Is there a practical way to find if the raw binary (firmware image for example) has symbol table ? Finding start or end of it ? And if it exists is it a single block or can it be seperate multiple blocks with another data inbetween ?
I worked with some types of symbol tables. All these types are very different and can not be defined as something that allows automatic detection. It can be some kind of list of tuples like (pointer to name, type, pointer to object, [something else]). There are a lot of other variants also. Any time I succeeded to recognize symbol table it was done by manual inspection of analyzed dump.
My methodology to find such symbol table is as follows (assuming that IDA didn't find it automatically):
1 - Find all strings in the binary, sort them and inspect results. If you see a lot of potential object names (function names, global variable names etc) you can suspect that you can use it and it is possible that there is symbol table in the binary.
2 - Choose some strings from the set. Check references to them. If you find these references in something that looks like array of structures or any other regular data structure it might be your symbol table.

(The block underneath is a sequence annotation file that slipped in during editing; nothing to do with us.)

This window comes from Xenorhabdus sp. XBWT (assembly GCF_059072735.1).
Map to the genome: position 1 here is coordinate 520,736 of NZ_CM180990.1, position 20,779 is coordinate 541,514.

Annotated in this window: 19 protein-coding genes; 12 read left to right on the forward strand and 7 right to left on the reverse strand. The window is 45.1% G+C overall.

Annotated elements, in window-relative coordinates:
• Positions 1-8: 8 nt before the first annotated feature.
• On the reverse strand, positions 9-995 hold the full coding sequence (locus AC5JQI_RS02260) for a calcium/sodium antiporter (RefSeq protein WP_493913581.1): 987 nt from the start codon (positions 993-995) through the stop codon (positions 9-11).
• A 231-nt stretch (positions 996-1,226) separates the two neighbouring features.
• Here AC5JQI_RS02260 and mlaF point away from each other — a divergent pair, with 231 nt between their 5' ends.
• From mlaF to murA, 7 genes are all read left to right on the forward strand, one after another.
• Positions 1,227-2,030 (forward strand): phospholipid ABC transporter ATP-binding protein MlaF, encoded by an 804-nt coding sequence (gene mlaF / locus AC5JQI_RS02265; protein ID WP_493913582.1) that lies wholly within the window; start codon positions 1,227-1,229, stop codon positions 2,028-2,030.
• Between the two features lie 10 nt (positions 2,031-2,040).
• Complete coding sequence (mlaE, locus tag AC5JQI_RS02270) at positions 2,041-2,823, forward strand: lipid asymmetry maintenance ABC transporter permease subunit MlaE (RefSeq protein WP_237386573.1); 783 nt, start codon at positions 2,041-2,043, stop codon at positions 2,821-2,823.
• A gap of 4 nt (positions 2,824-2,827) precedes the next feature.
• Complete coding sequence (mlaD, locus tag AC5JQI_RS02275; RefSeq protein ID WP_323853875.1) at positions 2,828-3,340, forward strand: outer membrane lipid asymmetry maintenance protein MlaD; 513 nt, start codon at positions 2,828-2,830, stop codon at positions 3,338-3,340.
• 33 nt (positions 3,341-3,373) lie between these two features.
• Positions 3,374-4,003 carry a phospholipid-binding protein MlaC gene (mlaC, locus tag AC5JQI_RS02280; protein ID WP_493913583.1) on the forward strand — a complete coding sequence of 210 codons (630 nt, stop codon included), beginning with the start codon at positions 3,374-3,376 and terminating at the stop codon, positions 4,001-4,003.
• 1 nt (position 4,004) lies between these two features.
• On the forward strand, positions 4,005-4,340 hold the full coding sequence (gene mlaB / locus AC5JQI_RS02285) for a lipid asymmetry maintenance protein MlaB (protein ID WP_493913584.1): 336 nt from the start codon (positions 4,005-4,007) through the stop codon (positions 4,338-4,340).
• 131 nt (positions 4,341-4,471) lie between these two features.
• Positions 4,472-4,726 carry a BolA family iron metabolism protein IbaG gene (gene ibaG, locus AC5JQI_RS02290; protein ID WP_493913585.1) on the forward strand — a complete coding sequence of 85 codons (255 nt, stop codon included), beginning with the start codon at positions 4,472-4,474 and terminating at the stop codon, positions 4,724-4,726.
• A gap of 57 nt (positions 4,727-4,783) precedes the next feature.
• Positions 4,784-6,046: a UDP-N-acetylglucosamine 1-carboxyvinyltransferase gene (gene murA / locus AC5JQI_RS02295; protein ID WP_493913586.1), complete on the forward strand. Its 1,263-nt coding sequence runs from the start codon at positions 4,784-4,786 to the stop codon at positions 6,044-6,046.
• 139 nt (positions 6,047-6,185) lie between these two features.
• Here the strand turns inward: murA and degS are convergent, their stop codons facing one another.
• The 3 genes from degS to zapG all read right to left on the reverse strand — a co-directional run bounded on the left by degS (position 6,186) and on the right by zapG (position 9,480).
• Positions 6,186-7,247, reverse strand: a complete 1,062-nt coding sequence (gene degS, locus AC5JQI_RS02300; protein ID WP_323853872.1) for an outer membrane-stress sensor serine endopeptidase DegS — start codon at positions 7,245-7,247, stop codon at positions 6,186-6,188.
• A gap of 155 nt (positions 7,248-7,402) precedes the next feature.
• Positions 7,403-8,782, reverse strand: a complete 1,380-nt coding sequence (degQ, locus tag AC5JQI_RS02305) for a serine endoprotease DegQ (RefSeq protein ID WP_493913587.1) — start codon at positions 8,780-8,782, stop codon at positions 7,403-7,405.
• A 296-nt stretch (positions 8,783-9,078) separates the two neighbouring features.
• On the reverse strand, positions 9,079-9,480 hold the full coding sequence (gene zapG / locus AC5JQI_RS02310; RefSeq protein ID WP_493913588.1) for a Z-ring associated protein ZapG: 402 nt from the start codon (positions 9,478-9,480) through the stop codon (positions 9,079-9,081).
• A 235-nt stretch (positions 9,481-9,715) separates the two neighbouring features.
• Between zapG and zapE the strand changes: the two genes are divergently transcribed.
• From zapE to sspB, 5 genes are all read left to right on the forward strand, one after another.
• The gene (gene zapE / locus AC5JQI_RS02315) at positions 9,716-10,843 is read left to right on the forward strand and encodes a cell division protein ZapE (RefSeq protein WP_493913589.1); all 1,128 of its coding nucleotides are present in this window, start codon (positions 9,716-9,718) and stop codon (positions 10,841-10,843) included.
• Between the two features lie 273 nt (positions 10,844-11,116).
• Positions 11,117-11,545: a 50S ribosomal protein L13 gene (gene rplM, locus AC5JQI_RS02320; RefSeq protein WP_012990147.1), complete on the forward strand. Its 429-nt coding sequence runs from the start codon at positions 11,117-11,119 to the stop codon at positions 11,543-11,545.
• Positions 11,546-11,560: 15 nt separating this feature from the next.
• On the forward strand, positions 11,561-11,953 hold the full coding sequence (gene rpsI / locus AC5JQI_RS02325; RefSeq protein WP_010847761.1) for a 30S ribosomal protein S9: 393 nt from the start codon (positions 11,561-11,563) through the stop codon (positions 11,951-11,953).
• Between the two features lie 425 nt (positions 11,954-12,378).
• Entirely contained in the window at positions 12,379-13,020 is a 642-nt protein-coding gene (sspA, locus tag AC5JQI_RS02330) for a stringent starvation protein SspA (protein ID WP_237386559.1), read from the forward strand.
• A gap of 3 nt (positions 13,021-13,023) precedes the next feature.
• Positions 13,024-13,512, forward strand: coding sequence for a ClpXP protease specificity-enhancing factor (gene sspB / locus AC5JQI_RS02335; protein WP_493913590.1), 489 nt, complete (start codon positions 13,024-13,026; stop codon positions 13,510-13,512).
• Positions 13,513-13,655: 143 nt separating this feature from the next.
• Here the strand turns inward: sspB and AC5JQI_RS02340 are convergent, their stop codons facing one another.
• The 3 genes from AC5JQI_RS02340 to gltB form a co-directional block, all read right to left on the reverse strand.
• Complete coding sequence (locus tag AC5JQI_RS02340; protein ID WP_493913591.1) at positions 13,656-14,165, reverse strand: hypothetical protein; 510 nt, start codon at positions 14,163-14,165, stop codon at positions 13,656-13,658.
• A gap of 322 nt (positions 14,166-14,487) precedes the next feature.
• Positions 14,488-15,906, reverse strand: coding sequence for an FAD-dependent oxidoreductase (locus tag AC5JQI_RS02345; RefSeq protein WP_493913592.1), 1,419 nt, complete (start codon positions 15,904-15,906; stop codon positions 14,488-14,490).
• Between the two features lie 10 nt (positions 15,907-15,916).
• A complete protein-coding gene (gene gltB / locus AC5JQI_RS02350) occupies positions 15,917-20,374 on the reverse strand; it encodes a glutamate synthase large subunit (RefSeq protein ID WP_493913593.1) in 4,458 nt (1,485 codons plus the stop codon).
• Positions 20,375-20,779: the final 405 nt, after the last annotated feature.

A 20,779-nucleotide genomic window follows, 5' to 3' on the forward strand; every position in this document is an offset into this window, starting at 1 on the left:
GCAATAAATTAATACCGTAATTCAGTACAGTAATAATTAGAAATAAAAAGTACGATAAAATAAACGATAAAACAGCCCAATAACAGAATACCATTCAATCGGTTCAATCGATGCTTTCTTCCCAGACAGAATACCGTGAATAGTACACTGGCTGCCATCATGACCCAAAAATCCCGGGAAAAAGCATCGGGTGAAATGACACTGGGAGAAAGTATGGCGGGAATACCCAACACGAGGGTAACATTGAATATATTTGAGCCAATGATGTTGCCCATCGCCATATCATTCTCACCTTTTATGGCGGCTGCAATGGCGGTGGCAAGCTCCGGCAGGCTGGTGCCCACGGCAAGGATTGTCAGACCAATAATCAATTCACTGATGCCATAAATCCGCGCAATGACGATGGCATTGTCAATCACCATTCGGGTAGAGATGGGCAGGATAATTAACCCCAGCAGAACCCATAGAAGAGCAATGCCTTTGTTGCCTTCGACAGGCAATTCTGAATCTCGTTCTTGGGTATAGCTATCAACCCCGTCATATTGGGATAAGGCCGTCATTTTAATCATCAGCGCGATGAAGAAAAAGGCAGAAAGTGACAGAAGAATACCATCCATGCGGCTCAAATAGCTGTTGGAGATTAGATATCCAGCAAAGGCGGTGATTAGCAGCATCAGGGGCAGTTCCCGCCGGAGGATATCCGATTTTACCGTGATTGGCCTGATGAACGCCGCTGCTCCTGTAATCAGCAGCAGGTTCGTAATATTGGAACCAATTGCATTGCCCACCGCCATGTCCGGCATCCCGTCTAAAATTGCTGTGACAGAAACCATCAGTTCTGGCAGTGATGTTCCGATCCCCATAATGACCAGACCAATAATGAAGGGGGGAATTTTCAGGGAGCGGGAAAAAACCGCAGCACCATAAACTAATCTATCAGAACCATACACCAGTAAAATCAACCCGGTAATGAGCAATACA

3 - When you understand what is the structure of your symbol table you can rename your objects with simple IDAPython script.
As pointed out in the first comment: firmware may have a custom format, therefore there is no general way to extract the symbols table from it. However,
you can extract the debugging symbols from an ELF binary using
objcopy. The command should look something like:
objcopy --only-keep-debug binary_file output_file_with_debug_symbols
If you inspect the
output_file_with_debug_symbols you will see which were the symbols from your binary. This is how to find out if an ELF binary has a symbol table.
By using dhex to compare the binary_file and the output_file_with_debug_symbols you can see that the isn't a fixed place in the binary where the debugging symbols start. However, in my case most of the debugging symbols were at the end of the binary.
It also seems that the debugging symbols are not a continuous block. There exist some short byte sequences at seemingly random positions, which are different in the binary file and the debug symbols file. Therefore, I don't think you can extract the symbols by simply start from an index and copy each byte until some ending index in the binary.